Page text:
Actresses Amy Yasbeck (widow of John Ritter) and Charlene Tilton (who starred on Dallas '78-'91) supporting The John Ritter Foundation at Neal's gifting suite

Some others that Neal will honor at the dinner are New York-based actor Paul Sorvino, 1961 Oscar winner George Chakiris, former child star Margaret O’Brien (who won an Oscar in 1944), and actress/activist and three-time Oscar nominee Diane Ladd and her non-profit Art and Culture Task Force. Other beneficiaries include the Andy Transplant Foundation and Safety Harbor Kids.

Neal said he has about 80 stars from the past and present coming to the party, and he reached capacity two weeks ago. Still, some of the stars Neal had hoped to attract declined because they are going to Walters’ party out of loyalty and perhaps a bit of fear.

“There is another Oscar viewing party in town that will go unnamed,” said Neal diplomatically. “I can’t confirm it but they have been trying to take a few stars from me that were coming to my dinner and saying, ‘If you go to his, you’re not going to come back to mine.’ That’s a rumor I heard.”

Walter’s publicist Edward Lozzi said his client has never commented on Neal’s viewing party, which he predicted will have problems because of traffic congestion around the Hollywood Museum. “Norby Walters has never said, ‘If you go to another Oscar party you can’t come to ours,” said Lozzi. “He couldn’t care less about other Oscar parties.”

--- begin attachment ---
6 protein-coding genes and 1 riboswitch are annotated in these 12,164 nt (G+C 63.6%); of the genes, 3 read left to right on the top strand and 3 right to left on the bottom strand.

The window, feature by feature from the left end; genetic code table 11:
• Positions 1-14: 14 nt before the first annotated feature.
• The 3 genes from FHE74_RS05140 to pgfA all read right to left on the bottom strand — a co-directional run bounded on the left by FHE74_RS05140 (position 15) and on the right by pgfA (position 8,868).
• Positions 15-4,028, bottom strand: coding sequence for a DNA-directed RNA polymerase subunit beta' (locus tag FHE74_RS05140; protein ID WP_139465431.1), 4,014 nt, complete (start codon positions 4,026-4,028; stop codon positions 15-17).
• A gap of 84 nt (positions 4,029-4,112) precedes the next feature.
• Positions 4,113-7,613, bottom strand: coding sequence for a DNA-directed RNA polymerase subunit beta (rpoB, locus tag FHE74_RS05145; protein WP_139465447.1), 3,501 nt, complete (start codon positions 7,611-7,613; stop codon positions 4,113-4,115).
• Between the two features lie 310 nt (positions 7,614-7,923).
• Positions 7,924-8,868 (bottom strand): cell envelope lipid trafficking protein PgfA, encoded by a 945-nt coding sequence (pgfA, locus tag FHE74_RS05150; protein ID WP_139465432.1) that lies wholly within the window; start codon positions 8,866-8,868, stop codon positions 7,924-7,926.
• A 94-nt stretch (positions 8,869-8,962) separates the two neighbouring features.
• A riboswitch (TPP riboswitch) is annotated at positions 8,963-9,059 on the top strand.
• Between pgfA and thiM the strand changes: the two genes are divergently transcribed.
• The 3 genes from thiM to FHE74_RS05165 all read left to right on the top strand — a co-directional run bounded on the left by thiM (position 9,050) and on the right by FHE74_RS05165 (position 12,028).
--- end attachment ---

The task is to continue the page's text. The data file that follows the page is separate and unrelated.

Neal actually worked with Lozzi on Walter’s event for a few years when the Night Of 100 Stars first started, drawn in by his then client Milton Berle. “Once I had my Oscar suite,” said Neal, “I couldn’t really help them out any more.”

But Neal says, “Look, there’s enough stars to go around. This town is filled with stars.”

The ultimate Oscar confection from Mary's Cake Shop in Huntington Park, CA at Neal's gifting suite

It was the stars in his eyes as a child growing up in Cincinnati, Ohio that Neal said brought him to Hollywood. “My dream was to come out here and be in show business,” recalled Neal.

He started in the mailroom at MGM thirty-five years ago, making deliveries in the Thalberg Building to the executives and assistants, saying hello to everyone. He told a publicist there, “I said I want to help create stars.” “I want to do publicity, management. I’m a PR guy.”